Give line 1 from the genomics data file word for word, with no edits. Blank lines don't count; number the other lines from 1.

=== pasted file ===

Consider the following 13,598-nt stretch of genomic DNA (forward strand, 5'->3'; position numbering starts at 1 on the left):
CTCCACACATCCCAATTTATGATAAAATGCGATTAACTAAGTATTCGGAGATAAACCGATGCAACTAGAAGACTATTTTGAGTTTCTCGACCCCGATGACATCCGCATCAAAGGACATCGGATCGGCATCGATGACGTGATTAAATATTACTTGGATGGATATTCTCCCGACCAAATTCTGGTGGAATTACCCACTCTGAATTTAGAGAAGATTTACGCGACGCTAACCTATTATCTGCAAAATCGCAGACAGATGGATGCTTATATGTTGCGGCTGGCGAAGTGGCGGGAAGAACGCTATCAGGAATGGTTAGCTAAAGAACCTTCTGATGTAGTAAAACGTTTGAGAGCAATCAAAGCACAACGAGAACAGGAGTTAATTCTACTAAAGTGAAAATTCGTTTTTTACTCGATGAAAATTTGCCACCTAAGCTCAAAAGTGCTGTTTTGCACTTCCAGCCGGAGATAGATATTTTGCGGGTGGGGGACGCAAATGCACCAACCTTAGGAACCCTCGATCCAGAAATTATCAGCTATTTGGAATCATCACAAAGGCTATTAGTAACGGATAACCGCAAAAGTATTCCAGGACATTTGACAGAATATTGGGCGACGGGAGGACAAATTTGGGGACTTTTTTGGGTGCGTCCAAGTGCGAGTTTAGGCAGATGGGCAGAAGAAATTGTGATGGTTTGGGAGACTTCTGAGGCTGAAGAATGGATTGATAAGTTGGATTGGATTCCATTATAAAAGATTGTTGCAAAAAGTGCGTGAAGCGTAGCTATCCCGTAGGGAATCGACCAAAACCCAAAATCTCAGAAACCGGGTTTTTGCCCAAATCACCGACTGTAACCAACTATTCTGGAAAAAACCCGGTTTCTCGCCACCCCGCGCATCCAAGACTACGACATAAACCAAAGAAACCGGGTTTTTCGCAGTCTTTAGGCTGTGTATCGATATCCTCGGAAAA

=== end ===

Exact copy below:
Consider the following 13,598-nt stretch of genomic DNA (forward strand, 5'->3'; position numbering starts at 1 on the left):